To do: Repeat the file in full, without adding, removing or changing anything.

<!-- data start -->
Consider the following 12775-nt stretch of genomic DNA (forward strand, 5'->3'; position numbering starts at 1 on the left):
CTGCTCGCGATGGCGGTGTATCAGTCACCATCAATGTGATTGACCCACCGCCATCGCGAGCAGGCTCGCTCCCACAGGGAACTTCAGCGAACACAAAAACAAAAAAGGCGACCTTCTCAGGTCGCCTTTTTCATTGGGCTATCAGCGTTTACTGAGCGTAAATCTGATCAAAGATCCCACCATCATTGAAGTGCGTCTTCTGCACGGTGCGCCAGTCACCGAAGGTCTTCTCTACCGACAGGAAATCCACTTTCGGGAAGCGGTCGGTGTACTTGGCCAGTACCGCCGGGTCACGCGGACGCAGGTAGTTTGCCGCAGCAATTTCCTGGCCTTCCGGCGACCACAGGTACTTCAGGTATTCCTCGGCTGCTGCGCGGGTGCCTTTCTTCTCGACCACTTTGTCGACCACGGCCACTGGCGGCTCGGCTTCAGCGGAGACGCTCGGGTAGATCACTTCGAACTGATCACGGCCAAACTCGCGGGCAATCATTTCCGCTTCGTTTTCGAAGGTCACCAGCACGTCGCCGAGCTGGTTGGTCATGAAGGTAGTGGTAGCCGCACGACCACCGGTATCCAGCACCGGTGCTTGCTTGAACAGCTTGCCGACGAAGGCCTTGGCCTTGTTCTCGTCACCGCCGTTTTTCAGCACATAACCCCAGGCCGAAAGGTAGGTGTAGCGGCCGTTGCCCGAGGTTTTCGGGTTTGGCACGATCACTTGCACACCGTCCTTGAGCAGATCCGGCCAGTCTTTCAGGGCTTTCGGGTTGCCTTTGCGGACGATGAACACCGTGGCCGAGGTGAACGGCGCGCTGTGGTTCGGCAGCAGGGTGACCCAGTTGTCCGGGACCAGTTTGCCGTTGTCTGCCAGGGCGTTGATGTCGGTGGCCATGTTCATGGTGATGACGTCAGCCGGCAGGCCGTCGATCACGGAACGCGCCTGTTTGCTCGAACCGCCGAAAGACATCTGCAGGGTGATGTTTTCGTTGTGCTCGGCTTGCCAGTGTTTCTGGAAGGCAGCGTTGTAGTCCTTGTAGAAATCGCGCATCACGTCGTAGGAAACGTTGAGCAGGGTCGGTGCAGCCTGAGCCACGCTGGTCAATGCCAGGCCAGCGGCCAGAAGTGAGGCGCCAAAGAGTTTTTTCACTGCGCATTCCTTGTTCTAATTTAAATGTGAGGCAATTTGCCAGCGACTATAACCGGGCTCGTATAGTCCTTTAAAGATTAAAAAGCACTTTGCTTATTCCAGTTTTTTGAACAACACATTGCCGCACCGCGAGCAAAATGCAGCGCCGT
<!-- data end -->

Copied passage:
Consider the following 12775-nt stretch of genomic DNA (forward strand, 5'->3'; position numbering starts at 1 on the left):
CTGCTCGCGATGGCGGTGTATCAGTCACCATCAATGTGATTGACCCACCGCCATCGCGAGCAGGCTCGCTCCCACAGGGAACTTCAGCGAACACAAAAACAAAAAAGGCGACCTTCTCAGGTCGCCTTTTTCATTGGGCTATCAGCGTTTACTGAGCGTAAATCTGATCAAAGATCCCACCATCATTGAAGTGCGTCTTCTGCACGGTGCGCCAGTCACCGAAGGTCTTCTCTACCGACAGGAAATCCACTTTCGGGAAGCGGTCGGTGTACTTGGCCAGTACCGCCGGGTCACGCGGACGCAGGTAGTTTGCCGCAGCAATTTCCTGGCCTTCCGGCGACCACAGGTACTTCAGGTATTCCTCGGCTGCTGCGCGGGTGCCTTTCTTCTCGACCACTTTGTCGACCACGGCCACTGGCGGCTCGGCTTCAGCGGAGACGCTCGGGTAGATCACTTCGAACTGATCACGGCCAAACTCGCGGGCAATCATTTCCGCTTCGTTTTCGAAGGTCACCAGCACGTCGCCGAGCTGGTTGGTCATGAAGGTAGTGGTAGCCGCACGACCACCGGTATCCAGCACCGGTGCTTGCTTGAACAGCTTGCCGACGAAGGCCTTGGCCTTGTTCTCGTCACCGCCGTTTTTCAGCACATAACCCCAGGCCGAAAGGTAGGTGTAGCGGCCGTTGCCCGAGGTTTTCGGGTTTGGCACGATCACTTGCACACCGTCCTTGAGCAGATCCGGCCAGTCTTTCAGGGCTTTCGGGTTGCCTTTGCGGACGATGAACACCGTGGCCGAGGTGAACGGCGCGCTGTGGTTCGGCAGCAGGGTGACCCAGTTGTCCGGGACCAGTTTGCCGTTGTCTGCCAGGGCGTTGATGTCGGTGGCCATGTTCATGGTGATGACGTCAGCCGGCAGGCCGTCGATCACGGAACGCGCCTGTTTGCTCGAACCGCCGAAAGACATCTGCAGGGTGATGTTTTCGTTGTGCTCGGCTTGCCAGTGTTTCTGGAAGGCAGCGTTGTAGTCCTTGTAGAAATCGCGCATCACGTCGTAGGAAACGTTGAGCAGGGTCGGTGCAGCCTGAGCCACGCTGGTCAATGCCAGGCCAGCGGCCAGAAGTGAGGCGCCAAAGAGTTTTTTCACTGCGCATTCCTTGTTCTAATTTAAATGTGAGGCAATTTGCCAGCGACTATAACCGGGCTCGTATAGTCCTTTAAAGATTAAAAAGCACTTTGCTTATTCCAGTTTTTTGAACAACACATTGCCGCACCGCGAGCAAAATGCAGCGCCGT